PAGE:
On November 17, 2015 the French regulator, ARCEP, concluded its auction to allocate the 700MHz spectrum band, raising a total of €2.8bn. Bouygues Telecom, Free Mobile, Orange, and SFR competed for lots and prices reached €466m per block. The auction coincided with the ITU’s decision to allocate the 700MHz band globally to mobile services; France is only the second European country so far to do so.
The second digital dividend needs to be the focus of spectrum policy
France’s auction followed a multi-round ascending model that consisted of six blocks of 2×5MHz. The auction concluded after 11 rounds, raising approximately $3.0bn (€2.8bn), which is higher than both the earnings from the 2011 auction and the reserve valuation. The predicted bidding war did not materialize, but operators still paid a higher premium than those in Germany in June 2015. SFR was awarded the first position in the band and allocated a 2×5MHz block for $496m (€466m), Orange has the second position with two 2×5MHz blocks for $993m (€933m), Bouygues Telecom has third position with a 2×5MHz block for $497m (€467m), and Free Mobile is fourth with two 2×5MHz blocks for $993m (€933m).
The band will be used to develop and enhance 4G (and in future 5G) capabilities in an effort to address gaps in the service. With approximately 70% of the country and nearly 20% of the population not yet covered by 4G, it was important for ARCEP to make sure rural areas are supported. As a result, 63% of the territory and 18% of the population have been marked as a “priority zone” for which the regulator to imposed obligations of 50.0% coverage within seven years, 92.0% within 12 years, and 97.7% within 15 years to ensure more widespread coverage. The licenses have other high obligations attached to them, including covering 98.0% of the population within 12 years and 99.6% of the population in 15 years, as well as covering 60% regional railroads within seven years, 80% within 12 years, and 90% within 15 years. The licenses, which are valid for 20 years, are expected to be issued over the next few weeks.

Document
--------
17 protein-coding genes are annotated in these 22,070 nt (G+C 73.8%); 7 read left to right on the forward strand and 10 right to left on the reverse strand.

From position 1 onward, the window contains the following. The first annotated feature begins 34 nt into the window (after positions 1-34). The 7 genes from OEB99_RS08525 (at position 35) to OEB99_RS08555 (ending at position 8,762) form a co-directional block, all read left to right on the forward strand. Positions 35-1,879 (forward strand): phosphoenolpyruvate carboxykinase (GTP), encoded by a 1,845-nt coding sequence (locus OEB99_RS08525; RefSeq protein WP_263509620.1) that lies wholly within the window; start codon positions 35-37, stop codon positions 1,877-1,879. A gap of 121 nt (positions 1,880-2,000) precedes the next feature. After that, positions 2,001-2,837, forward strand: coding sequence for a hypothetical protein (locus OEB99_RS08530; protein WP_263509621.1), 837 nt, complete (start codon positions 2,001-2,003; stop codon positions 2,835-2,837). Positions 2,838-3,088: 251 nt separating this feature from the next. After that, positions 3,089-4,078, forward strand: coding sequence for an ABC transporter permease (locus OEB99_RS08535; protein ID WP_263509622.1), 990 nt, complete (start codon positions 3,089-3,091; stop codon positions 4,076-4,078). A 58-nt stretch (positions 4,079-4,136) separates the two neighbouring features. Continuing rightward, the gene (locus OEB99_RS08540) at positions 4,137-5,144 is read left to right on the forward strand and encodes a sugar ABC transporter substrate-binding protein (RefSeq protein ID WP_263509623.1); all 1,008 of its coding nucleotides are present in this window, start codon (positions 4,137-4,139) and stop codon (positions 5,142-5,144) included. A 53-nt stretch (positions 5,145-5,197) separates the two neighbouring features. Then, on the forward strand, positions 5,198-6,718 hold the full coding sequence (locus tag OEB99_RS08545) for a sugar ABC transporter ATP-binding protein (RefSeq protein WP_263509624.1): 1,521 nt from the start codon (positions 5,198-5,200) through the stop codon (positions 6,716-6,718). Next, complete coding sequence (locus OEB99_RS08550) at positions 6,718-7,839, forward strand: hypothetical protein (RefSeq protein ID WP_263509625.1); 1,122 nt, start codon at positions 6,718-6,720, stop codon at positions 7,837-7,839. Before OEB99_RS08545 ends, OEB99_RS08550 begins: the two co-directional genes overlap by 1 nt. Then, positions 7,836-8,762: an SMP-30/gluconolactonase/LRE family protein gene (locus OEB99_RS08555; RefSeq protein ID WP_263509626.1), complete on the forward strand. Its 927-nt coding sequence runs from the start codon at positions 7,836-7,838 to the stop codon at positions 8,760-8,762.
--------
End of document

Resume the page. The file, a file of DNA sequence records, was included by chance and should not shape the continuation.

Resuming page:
The conclusion of this auction is timely. On November 24, 2015 the ITU announced plans to assign the 700MHz band to mobile broadband across region 1 (Europe, Africa, the Middle East, and Central Asia). This approach has been in place in region 2 (Americas) and region 3 (Asia-Pacific) since 2007. The move will help to harmonize the use of the digital dividend around the world while also increasing the capacity for 4G, which will ultimately allow operators to offer more affordable mobile broadband and reach underserved areas.
Few countries in Europe have begun auctioning the 700MHz spectrum, with only France and Germany completing auctions this year and the remainder planning to start using the new frequencies in 2020. South America and the Asia-Pacific region are much further ahead in terms of their adoption and have considerably improved coverage to rural areas as a result. With the ITU’s announcement, the second digital dividend should become the focus of spectrum policy across the world and ensure more universal 4G coverage.
“Germany fires the starting gun for the 700MHz race in Europe,” TE0007-000910 (June 2015)
Sarah McBride, Analyst, Regulation